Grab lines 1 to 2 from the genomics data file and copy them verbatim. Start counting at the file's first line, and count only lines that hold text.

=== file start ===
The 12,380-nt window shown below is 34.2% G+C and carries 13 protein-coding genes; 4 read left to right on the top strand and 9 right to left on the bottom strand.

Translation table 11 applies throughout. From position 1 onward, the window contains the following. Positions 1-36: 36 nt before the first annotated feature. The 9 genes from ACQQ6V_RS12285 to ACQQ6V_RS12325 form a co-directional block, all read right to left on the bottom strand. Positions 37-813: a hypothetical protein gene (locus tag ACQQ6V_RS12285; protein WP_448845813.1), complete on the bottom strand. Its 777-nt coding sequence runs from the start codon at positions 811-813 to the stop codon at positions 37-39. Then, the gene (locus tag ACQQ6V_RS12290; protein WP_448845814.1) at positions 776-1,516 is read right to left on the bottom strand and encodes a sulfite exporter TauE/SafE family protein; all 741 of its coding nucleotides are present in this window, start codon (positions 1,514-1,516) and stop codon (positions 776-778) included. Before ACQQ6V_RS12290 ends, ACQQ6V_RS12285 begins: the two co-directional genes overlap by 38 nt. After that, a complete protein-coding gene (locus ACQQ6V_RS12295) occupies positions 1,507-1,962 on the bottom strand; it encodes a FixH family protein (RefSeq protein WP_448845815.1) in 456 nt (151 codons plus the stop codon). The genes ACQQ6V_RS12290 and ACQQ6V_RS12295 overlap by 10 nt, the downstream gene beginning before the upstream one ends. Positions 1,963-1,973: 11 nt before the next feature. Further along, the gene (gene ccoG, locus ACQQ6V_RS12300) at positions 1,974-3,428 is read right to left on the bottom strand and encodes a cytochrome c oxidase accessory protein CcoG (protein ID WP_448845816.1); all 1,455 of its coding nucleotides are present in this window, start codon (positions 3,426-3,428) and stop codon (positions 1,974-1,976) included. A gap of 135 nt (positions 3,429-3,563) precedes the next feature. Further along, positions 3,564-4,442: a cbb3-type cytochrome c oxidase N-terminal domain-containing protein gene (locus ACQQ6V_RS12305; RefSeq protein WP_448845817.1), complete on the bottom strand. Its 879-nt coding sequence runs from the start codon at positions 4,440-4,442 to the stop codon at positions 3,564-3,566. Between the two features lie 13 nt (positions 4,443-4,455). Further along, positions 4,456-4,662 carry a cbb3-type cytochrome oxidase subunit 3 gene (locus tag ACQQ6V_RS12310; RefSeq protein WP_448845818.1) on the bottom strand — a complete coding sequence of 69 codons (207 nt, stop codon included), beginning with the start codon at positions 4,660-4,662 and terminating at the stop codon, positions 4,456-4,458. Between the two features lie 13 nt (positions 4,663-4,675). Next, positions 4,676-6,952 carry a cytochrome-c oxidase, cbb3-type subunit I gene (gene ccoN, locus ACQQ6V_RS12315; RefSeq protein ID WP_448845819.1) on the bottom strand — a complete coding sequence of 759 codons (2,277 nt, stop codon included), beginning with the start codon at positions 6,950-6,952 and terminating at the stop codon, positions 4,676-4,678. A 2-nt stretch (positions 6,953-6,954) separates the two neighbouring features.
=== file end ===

The 12,380-nt window shown below is 34.2% G+C and carries 13 protein-coding genes; 4 read left to right on the top strand and 9 right to left on the bottom strand.

Translation table 11 applies throughout. From position 1 onward, the window contains the following. Positions 1-36: 36 nt before the first annotated feature. The 9 genes from ACQQ6V_RS12285 to ACQQ6V_RS12325 form a co-directional block, all read right to left on the bottom strand. Positions 37-813: a hypothetical protein gene (locus tag ACQQ6V_RS12285; protein WP_448845813.1), complete on the bottom strand. Its 777-nt coding sequence runs from the start codon at positions 811-813 to the stop codon at positions 37-39. Then, the gene (locus tag ACQQ6V_RS12290; protein WP_448845814.1) at positions 776-1,516 is read right to left on the bottom strand and encodes a sulfite exporter TauE/SafE family protein; all 741 of its coding nucleotides are present in this window, start codon (positions 1,514-1,516) and stop codon (positions 776-778) included. Before ACQQ6V_RS12290 ends, ACQQ6V_RS12285 begins: the two co-directional genes overlap by 38 nt. After that, a complete protein-coding gene (locus ACQQ6V_RS12295) occupies positions 1,507-1,962 on the bottom strand; it encodes a FixH family protein (RefSeq protein WP_448845815.1) in 456 nt (151 codons plus the stop codon). The genes ACQQ6V_RS12290 and ACQQ6V_RS12295 overlap by 10 nt, the downstream gene beginning before the upstream one ends. Positions 1,963-1,973: 11 nt before the next feature. Further along, the gene (gene ccoG, locus ACQQ6V_RS12300) at positions 1,974-3,428 is read right to left on the bottom strand and encodes a cytochrome c oxidase accessory protein CcoG (protein ID WP_448845816.1); all 1,455 of its coding nucleotides are present in this window, start codon (positions 3,426-3,428) and stop codon (positions 1,974-1,976) included. A gap of 135 nt (positions 3,429-3,563) precedes the next feature. Further along, positions 3,564-4,442: a cbb3-type cytochrome c oxidase N-terminal domain-containing protein gene (locus ACQQ6V_RS12305; RefSeq protein WP_448845817.1), complete on the bottom strand. Its 879-nt coding sequence runs from the start codon at positions 4,440-4,442 to the stop codon at positions 3,564-3,566. Between the two features lie 13 nt (positions 4,443-4,455). Further along, positions 4,456-4,662 carry a cbb3-type cytochrome oxidase subunit 3 gene (locus tag ACQQ6V_RS12310; RefSeq protein WP_448845818.1) on the bottom strand — a complete coding sequence of 69 codons (207 nt, stop codon included), beginning with the start codon at positions 4,660-4,662 and terminating at the stop codon, positions 4,456-4,458. Between the two features lie 13 nt (positions 4,663-4,675). Next, positions 4,676-6,952 carry a cytochrome-c oxidase, cbb3-type subunit I gene (gene ccoN, locus ACQQ6V_RS12315; RefSeq protein ID WP_448845819.1) on the bottom strand — a complete coding sequence of 759 codons (2,277 nt, stop codon included), beginning with the start codon at positions 6,950-6,952 and terminating at the stop codon, positions 4,676-4,678. A 2-nt stretch (positions 6,953-6,954) separates the two neighbouring features.